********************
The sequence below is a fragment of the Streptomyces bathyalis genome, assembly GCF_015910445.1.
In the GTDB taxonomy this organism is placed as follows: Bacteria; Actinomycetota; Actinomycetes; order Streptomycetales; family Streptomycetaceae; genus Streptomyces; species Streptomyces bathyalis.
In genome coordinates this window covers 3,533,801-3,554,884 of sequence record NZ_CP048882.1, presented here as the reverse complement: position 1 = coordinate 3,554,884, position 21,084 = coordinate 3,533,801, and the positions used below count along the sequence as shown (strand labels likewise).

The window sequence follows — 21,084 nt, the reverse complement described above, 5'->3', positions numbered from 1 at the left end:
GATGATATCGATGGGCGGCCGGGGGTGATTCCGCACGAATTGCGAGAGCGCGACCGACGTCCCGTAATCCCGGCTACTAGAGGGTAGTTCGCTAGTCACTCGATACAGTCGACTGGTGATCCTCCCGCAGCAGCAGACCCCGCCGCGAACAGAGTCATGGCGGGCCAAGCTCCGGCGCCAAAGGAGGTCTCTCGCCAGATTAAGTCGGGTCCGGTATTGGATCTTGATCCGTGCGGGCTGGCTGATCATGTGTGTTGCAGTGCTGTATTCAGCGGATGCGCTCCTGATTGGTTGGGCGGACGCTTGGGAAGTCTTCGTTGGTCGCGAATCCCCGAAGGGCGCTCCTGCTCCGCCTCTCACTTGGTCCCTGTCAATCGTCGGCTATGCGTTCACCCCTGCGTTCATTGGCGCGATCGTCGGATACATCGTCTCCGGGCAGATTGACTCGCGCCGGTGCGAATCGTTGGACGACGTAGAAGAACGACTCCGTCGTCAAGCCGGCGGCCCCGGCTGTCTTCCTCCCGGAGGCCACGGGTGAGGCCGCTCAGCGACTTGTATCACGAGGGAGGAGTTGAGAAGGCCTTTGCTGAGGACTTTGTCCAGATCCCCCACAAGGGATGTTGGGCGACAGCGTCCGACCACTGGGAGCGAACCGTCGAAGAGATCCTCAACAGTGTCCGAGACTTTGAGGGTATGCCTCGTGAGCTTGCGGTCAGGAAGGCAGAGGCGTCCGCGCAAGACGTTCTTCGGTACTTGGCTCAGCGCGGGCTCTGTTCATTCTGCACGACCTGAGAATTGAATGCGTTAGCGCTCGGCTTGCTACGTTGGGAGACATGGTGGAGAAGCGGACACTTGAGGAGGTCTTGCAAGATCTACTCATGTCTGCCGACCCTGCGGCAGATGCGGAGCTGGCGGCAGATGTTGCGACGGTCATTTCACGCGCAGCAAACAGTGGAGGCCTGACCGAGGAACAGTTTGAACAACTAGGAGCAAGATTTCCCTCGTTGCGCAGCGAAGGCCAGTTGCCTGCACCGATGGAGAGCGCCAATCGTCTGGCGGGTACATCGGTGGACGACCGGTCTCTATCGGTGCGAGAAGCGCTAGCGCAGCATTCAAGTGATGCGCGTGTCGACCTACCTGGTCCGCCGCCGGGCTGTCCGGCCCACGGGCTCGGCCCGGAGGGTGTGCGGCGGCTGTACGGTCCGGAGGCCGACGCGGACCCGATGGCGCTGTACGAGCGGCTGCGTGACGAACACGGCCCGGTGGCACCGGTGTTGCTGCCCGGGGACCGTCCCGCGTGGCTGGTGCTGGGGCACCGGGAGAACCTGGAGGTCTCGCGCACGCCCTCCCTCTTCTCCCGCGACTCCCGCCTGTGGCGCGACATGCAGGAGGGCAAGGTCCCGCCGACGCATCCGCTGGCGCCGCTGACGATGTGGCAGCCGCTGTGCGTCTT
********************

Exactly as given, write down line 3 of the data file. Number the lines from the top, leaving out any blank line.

In genome coordinates this window covers 3,533,801-3,554,884 of sequence record NZ_CP048882.1, presented here as the reverse complement: position 1 = coordinate 3,554,884, position 21,084 = coordinate 3,533,801, and the positions used below count along the sequence as shown (strand labels likewise).